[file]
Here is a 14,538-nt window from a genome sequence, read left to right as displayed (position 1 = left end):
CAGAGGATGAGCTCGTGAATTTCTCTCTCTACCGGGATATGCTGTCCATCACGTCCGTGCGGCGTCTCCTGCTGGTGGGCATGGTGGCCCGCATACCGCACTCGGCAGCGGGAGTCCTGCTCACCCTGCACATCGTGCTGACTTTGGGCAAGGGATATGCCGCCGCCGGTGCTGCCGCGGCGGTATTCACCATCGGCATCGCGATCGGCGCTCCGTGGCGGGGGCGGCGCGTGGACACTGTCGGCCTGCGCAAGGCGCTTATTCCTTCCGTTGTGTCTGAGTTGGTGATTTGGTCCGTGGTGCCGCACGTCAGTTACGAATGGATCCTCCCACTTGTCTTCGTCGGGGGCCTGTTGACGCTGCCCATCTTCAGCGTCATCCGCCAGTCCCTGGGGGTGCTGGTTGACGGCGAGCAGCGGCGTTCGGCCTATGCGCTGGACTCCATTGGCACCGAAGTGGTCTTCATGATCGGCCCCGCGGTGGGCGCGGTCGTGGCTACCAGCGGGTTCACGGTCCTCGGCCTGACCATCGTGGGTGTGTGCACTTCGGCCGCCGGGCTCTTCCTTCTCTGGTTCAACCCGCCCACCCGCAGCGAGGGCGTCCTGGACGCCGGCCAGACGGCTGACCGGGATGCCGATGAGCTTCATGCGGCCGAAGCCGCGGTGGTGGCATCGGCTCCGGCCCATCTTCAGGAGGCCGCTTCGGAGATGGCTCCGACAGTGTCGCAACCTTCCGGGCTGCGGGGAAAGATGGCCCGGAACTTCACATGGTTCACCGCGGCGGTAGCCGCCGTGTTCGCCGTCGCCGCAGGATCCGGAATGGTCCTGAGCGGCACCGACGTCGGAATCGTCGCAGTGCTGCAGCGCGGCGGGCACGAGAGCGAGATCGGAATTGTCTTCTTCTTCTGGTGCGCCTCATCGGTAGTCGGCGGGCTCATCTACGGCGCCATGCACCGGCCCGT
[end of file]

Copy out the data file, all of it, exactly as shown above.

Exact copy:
Here is a 14,538-nt window from a genome sequence, read left to right as displayed (position 1 = left end):
CAGAGGATGAGCTCGTGAATTTCTCTCTCTACCGGGATATGCTGTCCATCACGTCCGTGCGGCGTCTCCTGCTGGTGGGCATGGTGGCCCGCATACCGCACTCGGCAGCGGGAGTCCTGCTCACCCTGCACATCGTGCTGACTTTGGGCAAGGGATATGCCGCCGCCGGTGCTGCCGCGGCGGTATTCACCATCGGCATCGCGATCGGCGCTCCGTGGCGGGGGCGGCGCGTGGACACTGTCGGCCTGCGCAAGGCGCTTATTCCTTCCGTTGTGTCTGAGTTGGTGATTTGGTCCGTGGTGCCGCACGTCAGTTACGAATGGATCCTCCCACTTGTCTTCGTCGGGGGCCTGTTGACGCTGCCCATCTTCAGCGTCATCCGCCAGTCCCTGGGGGTGCTGGTTGACGGCGAGCAGCGGCGTTCGGCCTATGCGCTGGACTCCATTGGCACCGAAGTGGTCTTCATGATCGGCCCCGCGGTGGGCGCGGTCGTGGCTACCAGCGGGTTCACGGTCCTCGGCCTGACCATCGTGGGTGTGTGCACTTCGGCCGCCGGGCTCTTCCTTCTCTGGTTCAACCCGCCCACCCGCAGCGAGGGCGTCCTGGACGCCGGCCAGACGGCTGACCGGGATGCCGATGAGCTTCATGCGGCCGAAGCCGCGGTGGTGGCATCGGCTCCGGCCCATCTTCAGGAGGCCGCTTCGGAGATGGCTCCGACAGTGTCGCAACCTTCCGGGCTGCGGGGAAAGATGGCCCGGAACTTCACATGGTTCACCGCGGCGGTAGCCGCCGTGTTCGCCGTCGCCGCAGGATCCGGAATGGTCCTGAGCGGCACCGACGTCGGAATCGTCGCAGTGCTGCAGCGCGGCGGGCACGAGAGCGAGATCGGAATTGTCTTCTTCTTCTGGTGCGCCTCATCGGTAGTCGGCGGGCTCATCTACGGCGCCATGCACCGGCCCGT